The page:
Was a collectively agreed term indicating that permanent posts would not be advertised when an employee was designated surplus apt for incorporation into an individual employment contract?
No, held the EAT in Hamilton v Fife Council.
The Claimant, a teacher, was told her department had surplus staff and she was liable to be transferred to another school under a collective agreement. The school then advertised a full-time position in her department. The collective agreement indicated that where a teacher was designated surplus, a permanent post would not be advertised. The Claimant resigned, claiming constructive unfair dismissal on the basis that the school was in repudiatory breach of this term. The tribunal dismissed the claim and the Claimant appealed.
The EAT dismissed the appeal. Whilst collectively agreed terms may be incorporated into individual employment contracts, tribunals must consider whether such terms are apt for incorporation. Terms that are truly collective in nature cannot generate enforceable individual rights. The term's vagueness and lack of specification as to when it could be invoked by employees demonstrated that it was not intended to confer individual rights, the term was only a broad statement of agreement about what was expected to happen in a surplus situation. Therefore, there was no breach of contract.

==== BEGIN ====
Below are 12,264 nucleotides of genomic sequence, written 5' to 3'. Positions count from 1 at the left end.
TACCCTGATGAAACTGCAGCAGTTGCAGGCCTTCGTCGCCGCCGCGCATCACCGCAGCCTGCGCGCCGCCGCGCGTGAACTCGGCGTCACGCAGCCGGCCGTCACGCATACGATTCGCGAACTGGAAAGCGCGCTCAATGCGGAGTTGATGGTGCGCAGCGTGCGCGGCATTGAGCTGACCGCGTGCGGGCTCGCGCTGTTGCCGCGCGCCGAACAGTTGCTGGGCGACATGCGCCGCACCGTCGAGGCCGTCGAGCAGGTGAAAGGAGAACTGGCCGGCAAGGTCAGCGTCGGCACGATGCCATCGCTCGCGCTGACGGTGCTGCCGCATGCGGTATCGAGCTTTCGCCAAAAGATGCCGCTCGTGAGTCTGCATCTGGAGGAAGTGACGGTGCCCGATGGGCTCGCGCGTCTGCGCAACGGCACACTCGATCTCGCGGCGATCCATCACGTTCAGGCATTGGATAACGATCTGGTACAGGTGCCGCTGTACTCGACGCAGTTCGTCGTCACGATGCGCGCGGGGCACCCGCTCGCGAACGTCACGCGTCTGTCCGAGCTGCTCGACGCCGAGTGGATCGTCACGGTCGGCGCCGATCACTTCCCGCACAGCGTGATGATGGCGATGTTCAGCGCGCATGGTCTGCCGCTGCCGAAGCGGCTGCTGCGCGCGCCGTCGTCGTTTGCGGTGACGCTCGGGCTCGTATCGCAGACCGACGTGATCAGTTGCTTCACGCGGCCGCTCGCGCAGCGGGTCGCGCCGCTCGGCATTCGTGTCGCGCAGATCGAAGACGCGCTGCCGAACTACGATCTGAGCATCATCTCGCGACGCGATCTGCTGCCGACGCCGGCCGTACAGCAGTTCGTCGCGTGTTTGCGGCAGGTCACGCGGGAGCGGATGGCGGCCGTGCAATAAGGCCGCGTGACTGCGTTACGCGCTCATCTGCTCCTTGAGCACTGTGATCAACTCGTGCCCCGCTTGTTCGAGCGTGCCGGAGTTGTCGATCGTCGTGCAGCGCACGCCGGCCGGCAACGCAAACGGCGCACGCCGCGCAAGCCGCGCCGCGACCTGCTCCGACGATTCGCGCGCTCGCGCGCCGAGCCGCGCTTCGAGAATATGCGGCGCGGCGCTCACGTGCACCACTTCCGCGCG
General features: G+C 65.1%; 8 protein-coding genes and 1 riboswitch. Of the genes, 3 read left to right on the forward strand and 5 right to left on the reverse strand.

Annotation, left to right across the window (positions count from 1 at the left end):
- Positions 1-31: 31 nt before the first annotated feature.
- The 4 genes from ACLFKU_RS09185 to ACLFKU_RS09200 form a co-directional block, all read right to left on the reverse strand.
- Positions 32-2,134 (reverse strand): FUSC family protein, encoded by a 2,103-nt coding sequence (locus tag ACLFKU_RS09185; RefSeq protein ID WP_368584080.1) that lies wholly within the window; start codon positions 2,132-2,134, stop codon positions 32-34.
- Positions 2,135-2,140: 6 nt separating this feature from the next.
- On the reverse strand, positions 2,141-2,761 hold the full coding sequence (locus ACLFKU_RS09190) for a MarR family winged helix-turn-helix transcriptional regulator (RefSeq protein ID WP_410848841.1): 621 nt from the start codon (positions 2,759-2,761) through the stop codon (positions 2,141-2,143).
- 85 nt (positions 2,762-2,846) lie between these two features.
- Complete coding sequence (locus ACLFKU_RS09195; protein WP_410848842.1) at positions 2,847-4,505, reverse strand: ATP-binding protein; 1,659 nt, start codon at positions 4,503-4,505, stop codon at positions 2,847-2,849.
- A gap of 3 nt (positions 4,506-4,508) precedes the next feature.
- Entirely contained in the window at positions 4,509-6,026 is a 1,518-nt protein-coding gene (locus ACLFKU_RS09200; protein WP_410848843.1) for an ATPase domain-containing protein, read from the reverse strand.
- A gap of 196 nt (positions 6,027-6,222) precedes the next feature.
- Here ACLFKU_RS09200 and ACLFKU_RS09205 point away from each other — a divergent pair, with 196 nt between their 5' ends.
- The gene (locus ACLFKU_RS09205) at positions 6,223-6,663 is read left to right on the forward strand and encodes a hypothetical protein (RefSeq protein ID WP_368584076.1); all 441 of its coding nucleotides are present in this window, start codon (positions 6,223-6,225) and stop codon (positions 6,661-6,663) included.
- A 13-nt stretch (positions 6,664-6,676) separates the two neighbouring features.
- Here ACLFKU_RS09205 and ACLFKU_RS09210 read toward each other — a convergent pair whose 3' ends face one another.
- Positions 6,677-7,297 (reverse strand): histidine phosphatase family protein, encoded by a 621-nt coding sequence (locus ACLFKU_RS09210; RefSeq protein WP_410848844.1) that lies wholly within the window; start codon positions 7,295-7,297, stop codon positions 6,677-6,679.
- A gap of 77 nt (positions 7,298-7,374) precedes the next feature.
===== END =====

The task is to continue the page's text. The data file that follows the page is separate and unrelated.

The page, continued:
Thanks to Joshua Cainer of Outer Temple Chambers for preparing this case summary.